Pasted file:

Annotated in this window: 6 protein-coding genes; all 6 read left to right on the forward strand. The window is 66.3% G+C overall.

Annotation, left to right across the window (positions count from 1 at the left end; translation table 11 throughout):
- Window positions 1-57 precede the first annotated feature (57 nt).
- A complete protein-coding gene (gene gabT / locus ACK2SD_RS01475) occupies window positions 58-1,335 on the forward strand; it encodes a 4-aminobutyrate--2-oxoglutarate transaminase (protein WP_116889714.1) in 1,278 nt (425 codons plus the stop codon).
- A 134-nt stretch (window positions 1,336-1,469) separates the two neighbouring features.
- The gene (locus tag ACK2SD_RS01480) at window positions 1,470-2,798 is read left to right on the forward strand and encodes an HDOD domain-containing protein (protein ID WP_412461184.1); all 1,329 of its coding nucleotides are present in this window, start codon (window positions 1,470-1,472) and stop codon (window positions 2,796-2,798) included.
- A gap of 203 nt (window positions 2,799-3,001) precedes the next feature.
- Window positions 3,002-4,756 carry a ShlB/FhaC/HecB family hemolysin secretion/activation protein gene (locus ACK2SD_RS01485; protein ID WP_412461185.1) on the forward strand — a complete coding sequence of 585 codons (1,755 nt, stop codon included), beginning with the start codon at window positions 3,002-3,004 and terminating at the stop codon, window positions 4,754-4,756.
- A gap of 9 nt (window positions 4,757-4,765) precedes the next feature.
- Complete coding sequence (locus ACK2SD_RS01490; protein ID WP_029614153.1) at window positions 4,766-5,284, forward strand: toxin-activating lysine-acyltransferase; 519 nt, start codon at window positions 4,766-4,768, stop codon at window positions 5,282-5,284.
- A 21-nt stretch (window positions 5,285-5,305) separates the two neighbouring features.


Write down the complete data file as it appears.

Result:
Annotated in this window: 6 protein-coding genes; all 6 read left to right on the forward strand. The window is 66.3% G+C overall.

Annotation, left to right across the window (positions count from 1 at the left end; translation table 11 throughout):
- Window positions 1-57 precede the first annotated feature (57 nt).
- A complete protein-coding gene (gene gabT / locus ACK2SD_RS01475) occupies window positions 58-1,335 on the forward strand; it encodes a 4-aminobutyrate--2-oxoglutarate transaminase (protein WP_116889714.1) in 1,278 nt (425 codons plus the stop codon).
- A 134-nt stretch (window positions 1,336-1,469) separates the two neighbouring features.
- The gene (locus tag ACK2SD_RS01480) at window positions 1,470-2,798 is read left to right on the forward strand and encodes an HDOD domain-containing protein (protein ID WP_412461184.1); all 1,329 of its coding nucleotides are present in this window, start codon (window positions 1,470-1,472) and stop codon (window positions 2,796-2,798) included.
- A gap of 203 nt (window positions 2,799-3,001) precedes the next feature.
- Window positions 3,002-4,756 carry a ShlB/FhaC/HecB family hemolysin secretion/activation protein gene (locus ACK2SD_RS01485; protein ID WP_412461185.1) on the forward strand — a complete coding sequence of 585 codons (1,755 nt, stop codon included), beginning with the start codon at window positions 3,002-3,004 and terminating at the stop codon, window positions 4,754-4,756.
- A gap of 9 nt (window positions 4,757-4,765) precedes the next feature.
- Complete coding sequence (locus ACK2SD_RS01490; protein ID WP_029614153.1) at window positions 4,766-5,284, forward strand: toxin-activating lysine-acyltransferase; 519 nt, start codon at window positions 4,766-4,768, stop codon at window positions 5,282-5,284.
- A 21-nt stretch (window positions 5,285-5,305) separates the two neighbouring features.